How to Remove Salsa Stains From Clothing

How to Remove Salsa Stains From Clothing

The Spruce / Madelyn Goodnight

Project Overview
  • Working Time: 15 - 30 mins
  • Total Time: 1 - 2 hrs
  • Skill Level: Beginner
  • Estimated Cost: $0

Salsa, the classic sauce made with tomatoes, garlic, jalapenos, and other seasonings, is a favorite accompaniment to tacos, burritos, and chips. There are several varieties of salsa, and it's likely that at some point, it will inevitably spill onto your clothing.

That blob of salsa should be removed as soon as possible, being careful not to rub or scrub as that will push the stain further into the fibers of the material. Stains that are older will be harder to remove so it's best to tackle them sooner rather than later. Do not put the clothing into the dryer until all the stain is gone, as the heat from the dryer can set the stain in, making it harder to get it out.

Fortunately, removing salsa stains is not difficult and can be done with a few simple steps using household items. 

Stain type  Tannin-based
Detergent type  Heavy-duty
Water temperature  Cold
Cycle type   Varies depending on the type of fabric

Before You Begin

Prior to removing that stain, check the care label on your clothing. If the garment is labeled as dry clean only, remove any solids and blot gently with a clean white cloth. Do not rub because that will make the stain harder to remove. As soon as possible, head to the dry cleaner and point out and identify the stain to your professional cleaner.

For materials that are particularly delicate, like silk or leather, it's best to carefully follow the label directions or have a professional dry cleaner treat the item.

If it's washable, you should test any detergent or cleaning solution in an inconspicuous spot on the piece of clothing first to ensure that it does not discolor the fabric. Note there are specific stain removal items and directions below for white clothing versus colored clothing.

What You'll Need

Equipment / Tools

  • 1 spoon or butter knife
  • 1 clean sponge


  • 1 bottle of liquid laundry detergent
  • 1 bottle of white vinegar (optional)
  • 1 bag of oxygen whitener (optional)
  • 1 bottle hydrogen peroxide (optional for white/colorfast clothing)
  • 1 cup lemon juice (optional for white clothing)
  • 1 bottle of mild dish soap (optional for oily stains)
  • 1 bottle of stain remover


materials for removing salsa stains
The Spruce / Ana Cadena 

How to Remove a Salsa Stain From Clothing

  1. Remove Excess Salsa

    Gently scrape the surface with a spoon or the back of a butter knife to remove as much of the excess salsa as possible from the fabric. This includes any chunks of vegetables, seeds, and sauce that can be removed. This won't damage your clothing but will allow all the excess to come off.

    removing excess salsa with a spoon
    The Spruce / Ana Cadena
  2. Run Garment Under Cold Water

    Run cold water through the back of the stain as quickly as possible. This will force the stain back out through the fabric.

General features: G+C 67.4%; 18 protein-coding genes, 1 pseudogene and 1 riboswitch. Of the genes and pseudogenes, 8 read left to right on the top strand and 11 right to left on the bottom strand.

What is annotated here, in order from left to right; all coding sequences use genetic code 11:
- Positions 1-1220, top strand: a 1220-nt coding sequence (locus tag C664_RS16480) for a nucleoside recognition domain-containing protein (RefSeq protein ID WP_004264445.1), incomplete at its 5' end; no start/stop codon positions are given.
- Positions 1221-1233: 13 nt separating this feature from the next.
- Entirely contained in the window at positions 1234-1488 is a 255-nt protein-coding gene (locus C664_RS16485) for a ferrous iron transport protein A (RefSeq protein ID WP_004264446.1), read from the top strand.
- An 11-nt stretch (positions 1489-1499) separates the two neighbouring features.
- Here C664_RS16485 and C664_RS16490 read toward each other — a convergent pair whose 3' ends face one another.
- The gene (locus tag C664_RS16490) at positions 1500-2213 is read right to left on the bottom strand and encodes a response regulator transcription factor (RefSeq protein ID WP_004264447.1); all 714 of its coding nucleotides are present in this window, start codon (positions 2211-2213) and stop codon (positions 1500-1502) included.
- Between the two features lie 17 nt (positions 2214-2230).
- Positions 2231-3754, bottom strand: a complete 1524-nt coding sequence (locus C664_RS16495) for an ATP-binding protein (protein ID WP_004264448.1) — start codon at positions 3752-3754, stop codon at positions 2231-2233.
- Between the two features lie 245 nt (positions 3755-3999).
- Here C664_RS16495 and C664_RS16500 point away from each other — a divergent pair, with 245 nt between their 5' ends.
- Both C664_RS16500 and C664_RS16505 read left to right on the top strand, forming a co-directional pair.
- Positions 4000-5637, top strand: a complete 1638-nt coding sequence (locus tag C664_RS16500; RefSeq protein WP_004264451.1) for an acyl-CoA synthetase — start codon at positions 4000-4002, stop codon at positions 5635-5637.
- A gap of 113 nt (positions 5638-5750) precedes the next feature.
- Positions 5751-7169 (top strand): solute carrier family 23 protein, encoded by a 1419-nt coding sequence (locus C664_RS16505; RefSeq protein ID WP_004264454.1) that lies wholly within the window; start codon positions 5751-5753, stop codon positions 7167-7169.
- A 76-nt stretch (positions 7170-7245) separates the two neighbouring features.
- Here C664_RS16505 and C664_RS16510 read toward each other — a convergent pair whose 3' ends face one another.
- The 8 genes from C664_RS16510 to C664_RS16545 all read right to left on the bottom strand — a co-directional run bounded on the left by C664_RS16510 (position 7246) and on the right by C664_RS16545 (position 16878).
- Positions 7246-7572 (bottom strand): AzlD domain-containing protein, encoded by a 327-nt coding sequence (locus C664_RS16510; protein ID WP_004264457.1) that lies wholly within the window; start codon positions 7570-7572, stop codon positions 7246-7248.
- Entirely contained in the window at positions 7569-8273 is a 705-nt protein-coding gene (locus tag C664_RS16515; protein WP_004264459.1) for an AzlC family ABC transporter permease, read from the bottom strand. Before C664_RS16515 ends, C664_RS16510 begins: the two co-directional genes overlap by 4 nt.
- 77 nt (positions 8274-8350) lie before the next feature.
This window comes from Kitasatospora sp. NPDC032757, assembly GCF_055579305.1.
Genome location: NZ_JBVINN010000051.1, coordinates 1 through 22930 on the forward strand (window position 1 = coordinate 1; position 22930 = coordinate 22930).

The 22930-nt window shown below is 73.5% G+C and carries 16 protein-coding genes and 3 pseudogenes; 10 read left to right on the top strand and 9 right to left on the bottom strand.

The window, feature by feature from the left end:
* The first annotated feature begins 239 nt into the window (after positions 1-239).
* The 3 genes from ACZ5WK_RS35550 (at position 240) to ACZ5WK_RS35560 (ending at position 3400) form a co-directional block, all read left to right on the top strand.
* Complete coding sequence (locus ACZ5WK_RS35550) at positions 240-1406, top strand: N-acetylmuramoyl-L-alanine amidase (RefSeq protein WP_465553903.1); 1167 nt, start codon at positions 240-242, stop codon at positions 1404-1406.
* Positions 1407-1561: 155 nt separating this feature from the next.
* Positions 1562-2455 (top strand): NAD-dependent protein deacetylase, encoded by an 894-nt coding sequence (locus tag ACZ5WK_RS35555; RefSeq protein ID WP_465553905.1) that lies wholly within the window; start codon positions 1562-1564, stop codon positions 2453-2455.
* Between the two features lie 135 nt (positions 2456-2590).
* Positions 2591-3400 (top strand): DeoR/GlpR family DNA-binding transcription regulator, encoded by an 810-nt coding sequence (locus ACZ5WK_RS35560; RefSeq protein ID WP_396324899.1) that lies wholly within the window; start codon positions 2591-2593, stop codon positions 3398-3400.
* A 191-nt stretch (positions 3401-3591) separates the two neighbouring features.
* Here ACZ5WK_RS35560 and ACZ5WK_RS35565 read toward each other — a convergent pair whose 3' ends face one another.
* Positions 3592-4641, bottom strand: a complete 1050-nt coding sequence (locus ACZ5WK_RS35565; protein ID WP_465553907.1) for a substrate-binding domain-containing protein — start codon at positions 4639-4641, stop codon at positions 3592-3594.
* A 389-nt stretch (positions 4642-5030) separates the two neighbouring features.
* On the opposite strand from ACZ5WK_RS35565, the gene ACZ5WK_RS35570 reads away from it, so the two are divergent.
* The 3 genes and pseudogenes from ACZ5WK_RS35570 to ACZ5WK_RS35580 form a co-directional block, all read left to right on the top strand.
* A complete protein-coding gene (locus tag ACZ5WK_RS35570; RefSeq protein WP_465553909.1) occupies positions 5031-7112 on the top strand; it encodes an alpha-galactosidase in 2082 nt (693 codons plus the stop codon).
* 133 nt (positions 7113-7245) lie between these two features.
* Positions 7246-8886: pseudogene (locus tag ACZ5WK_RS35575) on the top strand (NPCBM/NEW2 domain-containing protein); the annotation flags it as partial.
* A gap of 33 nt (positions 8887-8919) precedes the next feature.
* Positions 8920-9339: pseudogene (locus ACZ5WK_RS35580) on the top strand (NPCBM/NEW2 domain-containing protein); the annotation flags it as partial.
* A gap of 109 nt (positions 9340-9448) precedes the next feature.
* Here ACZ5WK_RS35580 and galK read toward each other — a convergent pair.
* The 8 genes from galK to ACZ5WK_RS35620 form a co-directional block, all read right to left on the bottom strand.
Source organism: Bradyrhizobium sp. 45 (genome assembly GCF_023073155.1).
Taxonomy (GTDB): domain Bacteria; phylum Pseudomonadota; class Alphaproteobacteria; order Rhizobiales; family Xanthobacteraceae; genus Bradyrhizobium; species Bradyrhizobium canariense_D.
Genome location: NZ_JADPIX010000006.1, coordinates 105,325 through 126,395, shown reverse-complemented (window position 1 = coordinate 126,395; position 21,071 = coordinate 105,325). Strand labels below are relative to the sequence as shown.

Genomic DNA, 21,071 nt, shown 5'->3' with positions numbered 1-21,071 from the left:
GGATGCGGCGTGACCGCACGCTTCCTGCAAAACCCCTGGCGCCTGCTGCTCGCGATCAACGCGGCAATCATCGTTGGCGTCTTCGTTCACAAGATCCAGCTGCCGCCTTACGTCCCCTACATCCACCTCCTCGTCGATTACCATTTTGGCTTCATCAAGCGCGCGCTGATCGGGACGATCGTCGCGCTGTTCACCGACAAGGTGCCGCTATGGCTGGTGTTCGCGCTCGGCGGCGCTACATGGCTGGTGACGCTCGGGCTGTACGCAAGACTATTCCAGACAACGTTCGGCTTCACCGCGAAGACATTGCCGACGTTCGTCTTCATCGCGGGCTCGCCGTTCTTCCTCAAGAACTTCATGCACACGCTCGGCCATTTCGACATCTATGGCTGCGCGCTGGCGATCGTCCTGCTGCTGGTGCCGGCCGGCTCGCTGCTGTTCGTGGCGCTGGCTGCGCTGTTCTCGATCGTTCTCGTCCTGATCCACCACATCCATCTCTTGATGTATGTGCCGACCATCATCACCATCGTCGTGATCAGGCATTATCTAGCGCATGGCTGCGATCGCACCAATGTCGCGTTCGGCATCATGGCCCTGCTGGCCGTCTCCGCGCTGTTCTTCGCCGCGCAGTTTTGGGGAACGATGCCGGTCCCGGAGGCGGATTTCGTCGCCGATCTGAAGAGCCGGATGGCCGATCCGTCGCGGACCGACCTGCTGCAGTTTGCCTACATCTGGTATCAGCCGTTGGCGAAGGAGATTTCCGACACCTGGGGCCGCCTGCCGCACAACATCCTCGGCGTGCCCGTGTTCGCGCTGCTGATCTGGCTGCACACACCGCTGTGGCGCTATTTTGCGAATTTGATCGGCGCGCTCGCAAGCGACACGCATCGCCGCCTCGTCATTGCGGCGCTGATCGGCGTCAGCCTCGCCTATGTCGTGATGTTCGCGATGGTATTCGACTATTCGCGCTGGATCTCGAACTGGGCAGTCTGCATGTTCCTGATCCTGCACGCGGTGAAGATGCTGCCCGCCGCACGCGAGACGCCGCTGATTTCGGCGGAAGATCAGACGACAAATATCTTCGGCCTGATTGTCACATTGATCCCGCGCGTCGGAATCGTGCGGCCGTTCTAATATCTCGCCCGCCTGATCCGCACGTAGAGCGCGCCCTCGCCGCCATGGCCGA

Don't run water through the front of the salsa stain, as it will only embed the stain more into the fabric. 

    running the salsa stain under cold water
    The Spruce / Ana Cadena 
  3. Rub With Detergent

    • Rub a liquid detergent into the stained portion of the fabric.
    • Work the detergent into the stained fabric gently with a clean sponge in a circular motion, beginning on the outside of the salsa-stained area and moving toward the center of the stain.
    rubbing liquid detergent into the stain
    The Spruce / Ana Cadena
  4. Use a Mild Bleaching Agent for White Clothes

    If the garment is white or colorfast, you can apply a mild bleaching agent. Choose between white vinegar, hydrogen peroxide, or lemon juice applied with a sponge. Remember that these will bleach out colors and patterns. If possible, test the bleaching agent on a small corner or hidden area of the fabric prior to using on the stain. 

    using a sponge to apply peroxide to the stain
    The Spruce / Ana Cadena 
  5. Ensure Stain Is Gone

    Repeat with detergent followed by mild bleaching agent until the stain no longer appearsHold the stain up to the light to make sure all of the salsa is fully gone.

    rinsing the garment with detergent
    The Spruce / Ana Cadena 
  6. Apply Stain Remover

    Apply a stain remover stick, gel, or spray according to directions. Let the stain remover sit on the fabric for three to five minutes. 

    using a stain stick on a salsa stain
    The Spruce / Ana Cadena 
  7. Launder the Garment

    Wash the garment normally with laundry detergent. Before drying, check the stain again. Stains that are dried will usually become permanent. If the stain is still there, go to the next step.

    laundering the stained garment as normal
    The Spruce / Ana Cadena 
  8. Repeat If Necessary

    If the salsa stain still remains, rub detergent into the blemish. Next, soak in warm water for 30 minutes. Rinse well and check for the stain again. 

    soaking the garment
    The Spruce / Ana Cadena 
  9. Try a Stain Stick One More Time

    If, after all these steps, the salsa spot still remains, apply stain remover stick, gel, or spray, and launder according to directions. This final step can help get all traces of the salsa stain out.

    using a stain stick on the fabric if the stain still remains
    The Spruce / Ana Cadena

Additional Tips for Handling a Salsa Stain

  • If your stain is a combination of oily and wet, treat the oily part first with some mild dish detergent before proceeding with the directions above. This might happen if salsa along with taco meat or another oily substance have both spilled onto your garment. 
  • The faster you can begin the stain removal process, the more likely the stain will be eliminated. Spilled food that has been absorbed into the fabric for a long time is much harder to remove.